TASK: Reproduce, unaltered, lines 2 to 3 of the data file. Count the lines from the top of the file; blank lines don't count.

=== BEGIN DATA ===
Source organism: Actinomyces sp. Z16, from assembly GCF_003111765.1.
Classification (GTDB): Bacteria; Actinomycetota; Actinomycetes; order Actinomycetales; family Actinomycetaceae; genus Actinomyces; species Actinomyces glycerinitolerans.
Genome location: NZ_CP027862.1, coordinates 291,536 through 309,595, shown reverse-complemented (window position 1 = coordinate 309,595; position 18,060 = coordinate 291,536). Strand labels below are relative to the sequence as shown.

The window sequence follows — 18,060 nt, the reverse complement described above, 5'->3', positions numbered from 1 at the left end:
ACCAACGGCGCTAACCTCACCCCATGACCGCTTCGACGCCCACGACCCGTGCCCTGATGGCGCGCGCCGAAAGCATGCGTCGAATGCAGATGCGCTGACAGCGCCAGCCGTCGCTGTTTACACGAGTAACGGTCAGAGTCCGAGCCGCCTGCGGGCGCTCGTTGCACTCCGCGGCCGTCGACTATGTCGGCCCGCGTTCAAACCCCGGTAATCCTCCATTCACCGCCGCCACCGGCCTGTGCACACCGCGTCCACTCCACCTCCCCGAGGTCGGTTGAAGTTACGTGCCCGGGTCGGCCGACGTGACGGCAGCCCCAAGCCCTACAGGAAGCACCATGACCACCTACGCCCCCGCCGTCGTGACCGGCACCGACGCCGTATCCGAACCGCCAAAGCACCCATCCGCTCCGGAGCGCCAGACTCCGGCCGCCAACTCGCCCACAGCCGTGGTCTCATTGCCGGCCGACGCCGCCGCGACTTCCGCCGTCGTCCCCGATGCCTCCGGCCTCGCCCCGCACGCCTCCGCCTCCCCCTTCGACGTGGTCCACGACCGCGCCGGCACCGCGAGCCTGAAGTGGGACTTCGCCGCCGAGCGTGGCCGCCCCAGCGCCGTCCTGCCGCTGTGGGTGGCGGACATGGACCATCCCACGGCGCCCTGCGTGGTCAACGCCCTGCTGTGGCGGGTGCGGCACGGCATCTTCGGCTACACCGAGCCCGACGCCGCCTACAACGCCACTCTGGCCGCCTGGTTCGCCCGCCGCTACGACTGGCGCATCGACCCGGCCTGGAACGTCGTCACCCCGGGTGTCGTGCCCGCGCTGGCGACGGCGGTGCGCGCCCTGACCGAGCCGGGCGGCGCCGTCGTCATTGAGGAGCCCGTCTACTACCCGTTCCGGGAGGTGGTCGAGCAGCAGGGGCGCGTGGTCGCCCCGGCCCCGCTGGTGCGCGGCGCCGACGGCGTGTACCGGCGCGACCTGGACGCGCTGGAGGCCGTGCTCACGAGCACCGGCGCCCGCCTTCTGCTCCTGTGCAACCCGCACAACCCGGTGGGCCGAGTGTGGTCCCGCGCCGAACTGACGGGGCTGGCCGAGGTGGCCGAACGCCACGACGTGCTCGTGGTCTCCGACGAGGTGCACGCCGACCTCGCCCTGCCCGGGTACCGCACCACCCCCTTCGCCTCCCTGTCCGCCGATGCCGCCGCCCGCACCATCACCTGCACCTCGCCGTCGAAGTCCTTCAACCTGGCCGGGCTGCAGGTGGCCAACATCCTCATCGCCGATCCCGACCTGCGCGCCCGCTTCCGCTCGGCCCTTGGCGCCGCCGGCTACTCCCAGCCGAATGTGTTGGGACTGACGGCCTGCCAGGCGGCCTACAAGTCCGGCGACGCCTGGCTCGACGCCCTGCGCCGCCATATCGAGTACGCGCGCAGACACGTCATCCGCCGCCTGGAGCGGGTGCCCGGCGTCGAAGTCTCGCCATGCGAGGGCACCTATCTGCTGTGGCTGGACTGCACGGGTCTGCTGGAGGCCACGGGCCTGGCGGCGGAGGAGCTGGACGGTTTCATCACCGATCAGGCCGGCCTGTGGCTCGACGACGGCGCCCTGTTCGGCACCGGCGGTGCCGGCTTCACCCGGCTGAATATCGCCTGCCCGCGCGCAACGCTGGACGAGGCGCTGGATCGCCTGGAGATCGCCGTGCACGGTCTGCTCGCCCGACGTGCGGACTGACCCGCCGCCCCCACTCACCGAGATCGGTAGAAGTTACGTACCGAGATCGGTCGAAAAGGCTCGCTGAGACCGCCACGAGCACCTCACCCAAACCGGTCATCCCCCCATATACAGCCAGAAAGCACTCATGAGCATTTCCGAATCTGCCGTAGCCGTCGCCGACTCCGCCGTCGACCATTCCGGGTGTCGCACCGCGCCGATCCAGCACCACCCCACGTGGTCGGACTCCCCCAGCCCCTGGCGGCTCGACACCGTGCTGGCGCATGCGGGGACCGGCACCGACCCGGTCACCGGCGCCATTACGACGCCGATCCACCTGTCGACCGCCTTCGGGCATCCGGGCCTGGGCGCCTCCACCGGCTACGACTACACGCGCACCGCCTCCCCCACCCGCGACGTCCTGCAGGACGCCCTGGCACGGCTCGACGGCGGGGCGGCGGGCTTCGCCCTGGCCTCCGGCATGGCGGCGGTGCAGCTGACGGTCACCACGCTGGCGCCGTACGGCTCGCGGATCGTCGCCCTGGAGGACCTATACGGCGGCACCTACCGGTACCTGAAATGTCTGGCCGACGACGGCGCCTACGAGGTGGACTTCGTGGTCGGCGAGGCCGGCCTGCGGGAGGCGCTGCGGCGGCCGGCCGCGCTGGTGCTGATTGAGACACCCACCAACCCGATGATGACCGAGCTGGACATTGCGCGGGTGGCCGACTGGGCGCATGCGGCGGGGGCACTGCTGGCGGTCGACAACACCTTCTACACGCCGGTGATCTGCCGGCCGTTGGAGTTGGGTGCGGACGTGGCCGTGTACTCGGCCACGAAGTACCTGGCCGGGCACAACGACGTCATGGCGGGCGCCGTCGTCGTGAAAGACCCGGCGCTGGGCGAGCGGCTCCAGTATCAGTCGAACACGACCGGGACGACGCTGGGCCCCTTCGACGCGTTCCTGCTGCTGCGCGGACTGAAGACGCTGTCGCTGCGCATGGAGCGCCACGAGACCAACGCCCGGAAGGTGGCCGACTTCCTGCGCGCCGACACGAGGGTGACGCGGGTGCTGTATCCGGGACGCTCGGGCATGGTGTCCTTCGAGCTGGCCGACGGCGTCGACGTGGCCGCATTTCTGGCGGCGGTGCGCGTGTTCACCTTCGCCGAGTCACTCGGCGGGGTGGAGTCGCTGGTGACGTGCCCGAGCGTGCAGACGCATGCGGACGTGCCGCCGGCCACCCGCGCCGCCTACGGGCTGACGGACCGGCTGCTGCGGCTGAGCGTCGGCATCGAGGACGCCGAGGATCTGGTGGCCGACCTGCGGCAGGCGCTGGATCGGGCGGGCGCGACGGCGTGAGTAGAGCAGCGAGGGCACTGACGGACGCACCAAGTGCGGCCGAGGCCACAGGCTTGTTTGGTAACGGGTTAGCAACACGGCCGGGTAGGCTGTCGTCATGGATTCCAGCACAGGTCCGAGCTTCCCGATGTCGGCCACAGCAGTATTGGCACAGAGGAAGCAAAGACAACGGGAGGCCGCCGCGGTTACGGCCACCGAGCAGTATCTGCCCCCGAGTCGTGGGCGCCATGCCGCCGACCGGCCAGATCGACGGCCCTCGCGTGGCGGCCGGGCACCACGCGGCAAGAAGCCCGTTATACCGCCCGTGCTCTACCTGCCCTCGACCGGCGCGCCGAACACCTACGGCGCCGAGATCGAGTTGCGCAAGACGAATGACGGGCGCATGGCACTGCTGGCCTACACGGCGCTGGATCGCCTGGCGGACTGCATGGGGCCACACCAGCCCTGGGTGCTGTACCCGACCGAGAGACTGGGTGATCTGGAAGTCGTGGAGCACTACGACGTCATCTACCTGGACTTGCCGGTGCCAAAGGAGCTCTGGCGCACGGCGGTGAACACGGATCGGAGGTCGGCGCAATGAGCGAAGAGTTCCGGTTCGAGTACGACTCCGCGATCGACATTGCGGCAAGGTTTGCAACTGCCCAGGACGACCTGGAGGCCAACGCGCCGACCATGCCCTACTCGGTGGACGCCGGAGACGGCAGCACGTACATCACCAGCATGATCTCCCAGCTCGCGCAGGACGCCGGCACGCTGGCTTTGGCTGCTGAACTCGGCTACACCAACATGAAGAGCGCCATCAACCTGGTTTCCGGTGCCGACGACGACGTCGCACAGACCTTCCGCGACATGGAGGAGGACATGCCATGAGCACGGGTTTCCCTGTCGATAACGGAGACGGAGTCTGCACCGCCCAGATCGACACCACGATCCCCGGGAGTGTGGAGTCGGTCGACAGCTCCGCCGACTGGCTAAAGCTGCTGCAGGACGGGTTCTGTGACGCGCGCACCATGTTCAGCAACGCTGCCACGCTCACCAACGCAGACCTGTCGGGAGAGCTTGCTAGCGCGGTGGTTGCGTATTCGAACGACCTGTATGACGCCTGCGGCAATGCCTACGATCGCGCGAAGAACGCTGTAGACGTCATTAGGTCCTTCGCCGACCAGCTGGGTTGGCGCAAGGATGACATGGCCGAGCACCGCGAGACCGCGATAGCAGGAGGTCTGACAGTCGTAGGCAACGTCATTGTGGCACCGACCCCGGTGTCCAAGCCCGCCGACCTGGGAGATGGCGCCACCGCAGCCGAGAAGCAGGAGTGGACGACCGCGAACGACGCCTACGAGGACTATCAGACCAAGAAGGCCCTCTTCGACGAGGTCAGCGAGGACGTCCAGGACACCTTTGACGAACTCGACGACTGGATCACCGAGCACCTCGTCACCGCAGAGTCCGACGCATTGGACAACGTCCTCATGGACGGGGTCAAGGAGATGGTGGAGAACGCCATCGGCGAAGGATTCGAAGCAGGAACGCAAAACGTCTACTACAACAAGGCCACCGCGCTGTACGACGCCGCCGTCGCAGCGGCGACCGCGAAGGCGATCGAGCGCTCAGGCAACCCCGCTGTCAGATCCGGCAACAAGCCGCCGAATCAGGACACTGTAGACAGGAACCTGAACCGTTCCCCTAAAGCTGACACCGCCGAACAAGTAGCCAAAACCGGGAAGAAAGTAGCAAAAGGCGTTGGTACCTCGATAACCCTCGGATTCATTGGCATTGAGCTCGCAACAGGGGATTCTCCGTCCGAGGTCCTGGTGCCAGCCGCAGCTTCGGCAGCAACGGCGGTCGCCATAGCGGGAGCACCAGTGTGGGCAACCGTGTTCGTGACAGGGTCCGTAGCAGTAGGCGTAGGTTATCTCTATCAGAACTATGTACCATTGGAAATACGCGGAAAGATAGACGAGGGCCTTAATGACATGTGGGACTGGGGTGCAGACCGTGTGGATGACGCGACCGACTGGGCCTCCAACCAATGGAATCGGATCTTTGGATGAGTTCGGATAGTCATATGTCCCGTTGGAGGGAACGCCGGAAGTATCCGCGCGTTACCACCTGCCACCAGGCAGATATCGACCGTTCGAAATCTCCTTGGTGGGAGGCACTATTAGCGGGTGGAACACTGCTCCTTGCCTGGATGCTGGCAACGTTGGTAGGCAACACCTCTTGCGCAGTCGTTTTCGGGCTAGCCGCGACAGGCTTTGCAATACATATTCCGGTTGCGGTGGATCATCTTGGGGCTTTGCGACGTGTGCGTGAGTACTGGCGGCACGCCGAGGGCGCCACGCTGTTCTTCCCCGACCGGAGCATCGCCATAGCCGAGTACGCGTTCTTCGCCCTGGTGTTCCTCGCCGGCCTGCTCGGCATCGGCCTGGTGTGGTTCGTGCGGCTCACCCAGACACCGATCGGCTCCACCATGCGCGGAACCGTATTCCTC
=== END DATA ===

Classification (GTDB): Bacteria; Actinomycetota; Actinomycetes; order Actinomycetales; family Actinomycetaceae; genus Actinomyces; species Actinomyces glycerinitolerans.
Genome location: NZ_CP027862.1, coordinates 291,536 through 309,595, shown reverse-complemented (window position 1 = coordinate 309,595; position 18,060 = coordinate 291,536). Strand labels below are relative to the sequence as shown.